e-business: Boo makes a point in real life script.
Not even the BBC could have predicted how the Internet or at least people's perception of so-called Internet companies would change in just 12 months.
I didn't actually see last week's episode myself. The reason I missed it was that I was out and failed to programme the video correctly. Despite being fluent in several different programming languages mastery of that jumped up clock that sits below my television still eludes me.
Attachments was a brave experiment by the BBC to build a drama around a real world dot.com. No doubt the BBC had planned this series differently but even they weren't to know that most dot.coms would not make it to their own second series.
By all accounts the second series is playing down the seethru.co.uk connection, concentrating its storylines on the relationship problems people have when they're Net savvy entrepreneurial yuppies working in a Docklands ex-warehouse and far too cool for their own MP3 players.
Although it must be said the site www.seethru.co.uk is still worth visiting and remains in my Favourites list, presumably free funded by the BBC it has endured where others have failed.
At the same time the first Attachments series was running Boo.com were leaders of the dot.com pack. Run by champagne-swilling, Learjet-chartering, impossibly beautiful Swedes Kaysa Leander and Ernst Maimsten, the company was halfway through its pounds 70 million burn up.
This is perhaps the real world drama Attachments wanted to build up to in this series. There is nothing the public likes more than stories of smart young people convincing faceless banks like JP Morgan and Goldman and Sachs to hand over pounds 70 million without having a clue what it was going to be spent on.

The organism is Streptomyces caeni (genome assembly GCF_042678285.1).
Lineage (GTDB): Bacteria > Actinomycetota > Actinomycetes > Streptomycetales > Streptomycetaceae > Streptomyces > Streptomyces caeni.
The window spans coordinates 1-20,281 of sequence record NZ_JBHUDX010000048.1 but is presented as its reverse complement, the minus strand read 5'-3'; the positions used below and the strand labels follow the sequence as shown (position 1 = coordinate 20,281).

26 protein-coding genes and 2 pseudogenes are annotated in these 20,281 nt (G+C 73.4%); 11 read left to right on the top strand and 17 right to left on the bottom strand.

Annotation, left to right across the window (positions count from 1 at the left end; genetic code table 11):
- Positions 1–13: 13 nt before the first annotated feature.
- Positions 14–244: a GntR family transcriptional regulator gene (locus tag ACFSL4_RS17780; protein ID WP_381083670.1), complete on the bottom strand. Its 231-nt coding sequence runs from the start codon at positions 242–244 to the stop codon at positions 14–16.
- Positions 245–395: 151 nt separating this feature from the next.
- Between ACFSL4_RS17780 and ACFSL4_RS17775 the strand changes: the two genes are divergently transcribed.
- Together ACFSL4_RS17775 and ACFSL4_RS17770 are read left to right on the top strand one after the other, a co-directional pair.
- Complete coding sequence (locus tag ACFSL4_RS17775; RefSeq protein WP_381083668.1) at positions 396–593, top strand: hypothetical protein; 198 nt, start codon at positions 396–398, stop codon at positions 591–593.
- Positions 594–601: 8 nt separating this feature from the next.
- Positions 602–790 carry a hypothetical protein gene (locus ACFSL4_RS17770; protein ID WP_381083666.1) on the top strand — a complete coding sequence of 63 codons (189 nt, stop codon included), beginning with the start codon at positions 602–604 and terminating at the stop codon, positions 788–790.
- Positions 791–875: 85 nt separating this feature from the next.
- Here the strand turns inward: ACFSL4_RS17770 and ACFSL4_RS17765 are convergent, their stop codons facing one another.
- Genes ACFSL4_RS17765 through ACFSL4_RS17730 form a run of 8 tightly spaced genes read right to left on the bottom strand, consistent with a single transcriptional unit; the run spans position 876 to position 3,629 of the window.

Ernst has now written a book explaining everything. The book, to be released on November 1, rather entertainingly called Boo Hoo, is apparently one man 's attempt to put the record straight about certain facts. For instance, they only had 12 Gurkha bodyguards instead of the clearly excessive 40 reported.
You've got to remember that Boo was valued at $125 million by the FT in 1999 and looked like a wise investment. Now the world has wised up and it's possibly harder to get capital for an Internet venture than find an attractive camel that's not already spoken for. The Attachments characters could have developed into Leander and Malmsten, impossibly confident with a line in Internet gobbledygook that made it hard to tell whether they were incredibly stupid or incredibly clever.
The fact they spend pounds 70 million in that most enjoyable of currencies - other people's money - rather indicated that they where the former. Meanwhile real Internet companies with real products and real customers find it increasingly hard to convince anyone, especially bankers, that their businesses are sound ones.
Chris can be e-mailed on firstname.lastname@example.org. Previous unedited articles can be found at www.webxpress.co.uk